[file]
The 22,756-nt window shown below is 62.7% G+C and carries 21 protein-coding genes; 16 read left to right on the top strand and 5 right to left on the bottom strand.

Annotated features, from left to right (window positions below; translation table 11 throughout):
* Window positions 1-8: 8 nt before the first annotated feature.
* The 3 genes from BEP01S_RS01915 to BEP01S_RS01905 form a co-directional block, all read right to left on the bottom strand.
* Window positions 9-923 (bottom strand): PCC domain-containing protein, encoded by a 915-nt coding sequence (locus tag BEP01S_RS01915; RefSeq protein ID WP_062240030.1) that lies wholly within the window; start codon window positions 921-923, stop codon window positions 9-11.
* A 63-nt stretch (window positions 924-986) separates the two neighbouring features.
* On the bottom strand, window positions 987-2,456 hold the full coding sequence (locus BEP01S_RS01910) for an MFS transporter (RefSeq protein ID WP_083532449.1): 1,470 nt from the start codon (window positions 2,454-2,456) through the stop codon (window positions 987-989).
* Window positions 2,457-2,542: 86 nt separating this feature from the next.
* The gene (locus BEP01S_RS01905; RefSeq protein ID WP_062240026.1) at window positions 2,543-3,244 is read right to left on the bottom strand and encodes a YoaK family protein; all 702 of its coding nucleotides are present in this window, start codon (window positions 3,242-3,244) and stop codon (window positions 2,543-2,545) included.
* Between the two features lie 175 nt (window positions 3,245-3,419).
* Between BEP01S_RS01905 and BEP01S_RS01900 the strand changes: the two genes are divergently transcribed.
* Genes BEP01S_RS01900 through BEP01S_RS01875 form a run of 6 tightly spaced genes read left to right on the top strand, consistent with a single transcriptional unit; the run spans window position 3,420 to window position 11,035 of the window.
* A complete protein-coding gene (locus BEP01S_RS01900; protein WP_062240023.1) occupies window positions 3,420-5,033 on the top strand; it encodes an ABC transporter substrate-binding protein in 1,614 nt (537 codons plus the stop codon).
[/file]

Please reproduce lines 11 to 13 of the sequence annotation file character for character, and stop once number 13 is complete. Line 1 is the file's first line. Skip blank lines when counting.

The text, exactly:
* Between BEP01S_RS01905 and BEP01S_RS01900 the strand changes: the two genes are divergently transcribed.
* Genes BEP01S_RS01900 through BEP01S_RS01875 form a run of 6 tightly spaced genes read left to right on the top strand, consistent with a single transcriptional unit; the run spans window position 3,420 to window position 11,035 of the window.
* A complete protein-coding gene (locus BEP01S_RS01900; protein WP_062240023.1) occupies window positions 3,420-5,033 on the top strand; it encodes an ABC transporter substrate-binding protein in 1,614 nt (537 codons plus the stop codon).